ATF: Little Consequence For Stores That Lose Hundreds Of Guns To Theft

An ATF task force has tracked down two of the thieves special agents believe are connected to one of the burglaries at Spring Guns and Ammo that happened last month.

In that heist, thieves got away with dozens of guns. It was the third time that the company's stores were hit this year.

But questions remain about why the store keeps being hit and why more can't be done to ensure guns don't fall into the wrong hands. ABC13 went into Texas prisons to ask murderers where they get guns. Nearly two-thirds of them said they used a stolen gun they either bought on the street or stole themselves.

None of the guns stolen from Spring Guns and Ammo have been linked to any crimes, though only nine have been recovered.

Back in Spring, the store boasts of having a 24-hour armed guard and visible security cameras, but on June 22 at 3:56 a.m., the cameras weren't enough to deter those thieves. The video shows the burglars taking handguns inside a cabinet and long guns off a wall.

"One thing we've learned is that when gun stores lock up their inventory at night, they're not going to lose guns," said ATF Special Agent Nicole Strong.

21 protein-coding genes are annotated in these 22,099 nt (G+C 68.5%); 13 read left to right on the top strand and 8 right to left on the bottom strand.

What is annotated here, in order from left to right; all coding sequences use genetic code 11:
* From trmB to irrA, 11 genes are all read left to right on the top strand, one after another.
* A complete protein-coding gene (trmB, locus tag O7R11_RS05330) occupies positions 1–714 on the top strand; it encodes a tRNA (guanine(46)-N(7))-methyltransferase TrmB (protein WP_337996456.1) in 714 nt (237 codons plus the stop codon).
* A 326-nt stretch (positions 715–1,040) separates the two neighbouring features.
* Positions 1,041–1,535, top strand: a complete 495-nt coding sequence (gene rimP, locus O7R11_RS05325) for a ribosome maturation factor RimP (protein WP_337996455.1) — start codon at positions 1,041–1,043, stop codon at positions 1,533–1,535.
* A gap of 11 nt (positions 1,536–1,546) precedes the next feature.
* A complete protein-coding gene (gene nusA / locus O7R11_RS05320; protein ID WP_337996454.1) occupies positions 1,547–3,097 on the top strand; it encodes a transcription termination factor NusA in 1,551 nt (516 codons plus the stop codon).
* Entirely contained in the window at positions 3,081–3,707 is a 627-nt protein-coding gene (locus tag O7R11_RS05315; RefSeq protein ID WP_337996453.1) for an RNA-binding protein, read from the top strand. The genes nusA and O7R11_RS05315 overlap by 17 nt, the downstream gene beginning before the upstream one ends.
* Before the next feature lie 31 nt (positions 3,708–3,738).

But the ATF can't force gun dealers to change behavior

"We don't have that authority," Strong said.

In Texas, private gun owners can be sent to prison if a dangerously stored weapon is used in a crime, but federal law simply doesn't give the Bureau Of Alcohol Tobacco and Firearms the right to mandate safe storage for gun dealers who keep hundreds of firearms on hand.

"We do go in after the fact of a burglary or robbery and help them conduct their inventory and begin the investigation," Strong said. "But we have no regulatory authority to mandate securing their inventory."

In addition to the June 22 burglary, Spring Guns and Ammo was also burglarized on April 24.

The company's North Freeway store was burglarized in January of this year and again in November 2016.

Four burglaries. One-hundred and sixty-one guns in all. Just nine have been recovered by law enforcement.

In the last two years, the number of guns stolen from federally licensed dealers in Houston is up 45 percent. Stopping them is the bureau's number one investigative priority.

"The ripple effect of a stolen gun being used in a crime goes on for years," Strong said.

We called Spring Guns and Ammo numerous times, emailed three times and stopped by the store all hoping to ask about the burglaries. ATF says the store is cooperating with the investigation.

We've yet to hear back from anyone connected with the store.

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